Tourism Waitaki hopes the district can capitalise on a growing interest in film production in New Zealand.
The production crew of Netflix’s The Royal Treatmentspent three days filming in Oamaru last week.
The 135-strong crew and large cast of mainly New Zealand-based actors and extras took over Harbour St and Tyne St from Friday to Monday, filming scenes for the movie. The film’s lead actors, Laura Marano (The Perfect Date, Austin & Ally, Saving Zoe) and Mena Massoud Aladdin, Hulu’s Reprisal), were also spotted out and about in Oamaru over the weekend.
Netlfix publicist Sabryna Phillips said The Royal Treatment, directed by Rick Jacobson and written by Holly Heist, told the story of Prince Thomas (Massoud), who is set to marry a royal out of duty, when he meets Isabella (Marano), who is doing his hair for the wedding. As the story unfolds, they learn that taking control of their own destiny requires following their hearts, and the two fall in love.
The Waitaki district was becoming increasingly popular for filmmakers, Tourism Waitaki general manager Margaret Munro said.
Oamaru’s Victorian precinct provided production crews with “easy access and a near perfect backdrop as a film set”.
“Film tourism was a growing commodity in the world prior to Covid-19. I’m hopeful that with the growing interest in film production in New Zealand we may see many more movies made on location in the Waitaki,” she said.
“Perhaps inspiring visitors to come and walk the streets they recognised in a film and discovering life here is actually pretty good.”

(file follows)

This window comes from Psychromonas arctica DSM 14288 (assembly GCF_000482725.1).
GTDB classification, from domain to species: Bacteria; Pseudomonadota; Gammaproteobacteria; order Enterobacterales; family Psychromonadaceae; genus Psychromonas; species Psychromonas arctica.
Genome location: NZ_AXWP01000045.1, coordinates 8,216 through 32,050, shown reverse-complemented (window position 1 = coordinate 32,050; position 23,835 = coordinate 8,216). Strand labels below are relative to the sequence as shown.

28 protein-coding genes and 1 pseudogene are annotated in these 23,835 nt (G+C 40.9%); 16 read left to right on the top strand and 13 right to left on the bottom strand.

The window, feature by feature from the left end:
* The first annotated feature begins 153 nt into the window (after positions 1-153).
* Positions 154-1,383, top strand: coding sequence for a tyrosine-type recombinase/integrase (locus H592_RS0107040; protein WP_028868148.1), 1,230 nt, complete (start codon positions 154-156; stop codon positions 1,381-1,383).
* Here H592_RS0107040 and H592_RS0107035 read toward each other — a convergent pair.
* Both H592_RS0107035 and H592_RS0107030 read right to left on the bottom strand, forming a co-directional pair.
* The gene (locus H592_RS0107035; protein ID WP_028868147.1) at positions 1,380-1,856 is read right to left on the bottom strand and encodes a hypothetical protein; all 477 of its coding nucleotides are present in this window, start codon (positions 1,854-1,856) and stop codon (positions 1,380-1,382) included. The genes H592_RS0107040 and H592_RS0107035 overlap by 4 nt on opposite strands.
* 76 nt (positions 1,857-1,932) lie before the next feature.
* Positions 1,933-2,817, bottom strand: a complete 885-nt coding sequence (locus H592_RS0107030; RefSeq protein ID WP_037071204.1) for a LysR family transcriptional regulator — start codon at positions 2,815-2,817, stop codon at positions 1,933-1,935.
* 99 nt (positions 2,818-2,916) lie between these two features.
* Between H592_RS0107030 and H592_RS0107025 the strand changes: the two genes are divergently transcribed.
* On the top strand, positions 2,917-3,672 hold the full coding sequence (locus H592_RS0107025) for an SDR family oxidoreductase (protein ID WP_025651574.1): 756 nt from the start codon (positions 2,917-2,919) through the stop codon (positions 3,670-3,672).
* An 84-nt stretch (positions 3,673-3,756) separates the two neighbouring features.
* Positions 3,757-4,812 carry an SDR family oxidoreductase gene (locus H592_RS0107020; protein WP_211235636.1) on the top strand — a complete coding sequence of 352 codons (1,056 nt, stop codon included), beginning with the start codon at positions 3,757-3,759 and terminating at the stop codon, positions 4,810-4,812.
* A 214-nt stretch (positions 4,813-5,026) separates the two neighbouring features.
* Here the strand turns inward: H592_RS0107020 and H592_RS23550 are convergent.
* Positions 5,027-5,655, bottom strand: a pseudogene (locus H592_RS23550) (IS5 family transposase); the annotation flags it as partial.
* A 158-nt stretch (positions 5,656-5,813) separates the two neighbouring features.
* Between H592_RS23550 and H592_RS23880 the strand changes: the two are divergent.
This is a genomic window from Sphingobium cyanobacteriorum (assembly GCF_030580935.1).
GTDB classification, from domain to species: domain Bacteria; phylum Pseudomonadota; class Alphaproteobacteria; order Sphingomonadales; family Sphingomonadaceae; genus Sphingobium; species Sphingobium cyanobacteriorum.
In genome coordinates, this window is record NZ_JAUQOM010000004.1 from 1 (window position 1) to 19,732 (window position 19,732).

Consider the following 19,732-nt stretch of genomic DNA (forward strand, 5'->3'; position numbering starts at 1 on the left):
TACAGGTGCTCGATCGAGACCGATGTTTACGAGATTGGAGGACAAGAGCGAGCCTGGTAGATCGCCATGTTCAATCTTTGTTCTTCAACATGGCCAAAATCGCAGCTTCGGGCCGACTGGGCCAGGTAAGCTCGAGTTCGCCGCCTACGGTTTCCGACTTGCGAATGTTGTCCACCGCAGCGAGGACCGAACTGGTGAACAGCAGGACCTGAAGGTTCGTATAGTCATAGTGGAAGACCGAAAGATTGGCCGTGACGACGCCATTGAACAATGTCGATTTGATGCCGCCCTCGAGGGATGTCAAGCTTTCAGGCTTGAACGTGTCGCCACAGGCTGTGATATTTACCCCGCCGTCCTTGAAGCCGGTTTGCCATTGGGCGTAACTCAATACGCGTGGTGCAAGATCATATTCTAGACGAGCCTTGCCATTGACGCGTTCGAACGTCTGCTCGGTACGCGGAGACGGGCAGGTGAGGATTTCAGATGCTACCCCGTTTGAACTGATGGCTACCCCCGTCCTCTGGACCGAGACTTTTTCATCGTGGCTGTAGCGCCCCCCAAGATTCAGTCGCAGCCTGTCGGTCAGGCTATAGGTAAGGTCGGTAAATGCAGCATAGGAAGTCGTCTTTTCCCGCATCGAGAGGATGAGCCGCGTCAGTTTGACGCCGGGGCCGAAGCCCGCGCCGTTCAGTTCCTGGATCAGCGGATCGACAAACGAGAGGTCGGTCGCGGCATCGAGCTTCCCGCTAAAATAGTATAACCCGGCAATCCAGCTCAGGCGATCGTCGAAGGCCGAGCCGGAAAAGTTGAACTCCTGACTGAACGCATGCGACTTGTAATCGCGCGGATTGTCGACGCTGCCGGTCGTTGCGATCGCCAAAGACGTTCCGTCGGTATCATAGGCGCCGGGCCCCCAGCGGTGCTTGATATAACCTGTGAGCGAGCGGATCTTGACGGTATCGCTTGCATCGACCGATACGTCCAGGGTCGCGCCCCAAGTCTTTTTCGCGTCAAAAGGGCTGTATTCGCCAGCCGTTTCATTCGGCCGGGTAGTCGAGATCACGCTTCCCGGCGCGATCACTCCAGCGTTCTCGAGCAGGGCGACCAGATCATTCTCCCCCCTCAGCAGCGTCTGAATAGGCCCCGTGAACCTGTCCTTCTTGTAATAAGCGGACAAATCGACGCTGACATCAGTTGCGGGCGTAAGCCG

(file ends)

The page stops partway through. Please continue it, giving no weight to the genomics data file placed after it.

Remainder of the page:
Film tourism was a small part of the tourism industry, but it added to the depth of what the region had to offer and how it was seen, Mrs Munro said.
“Much depends on the success of the individual films as to the interest it will raise.”
Mrs Munro said the filming in Oamaru was also a great opportunity for locals to be cast as extras and get “a taste of what goes into filmmaking on location”.
Parts of Tyne and Harbour Sts were closed to vehicles at times over the weekend, while the filming took place. The precinct remained open to pedestrians who wanted access to shops that had remained open while filming was under way.
Oamaru Whitestone Civic Trust chairman Graeme Clark said he always enjoyed watching film crews transform the Victorian precinct into a movie set.
“Sometimes I wish they would leave everything right there,” Mr Clark said.
In the past, some film crews had left props as souvenirs for the trust, or other people in the community.
Mr Clark could remember productions taking place in the precinct 30 years ago, and said the crews had always found ways of transforming the area without damaging it.
“They are always good to work with.”
It was also great for the local economy, with crew members visiting cafes and booking accommodation, he said.
Additional reporting Ruby Heyward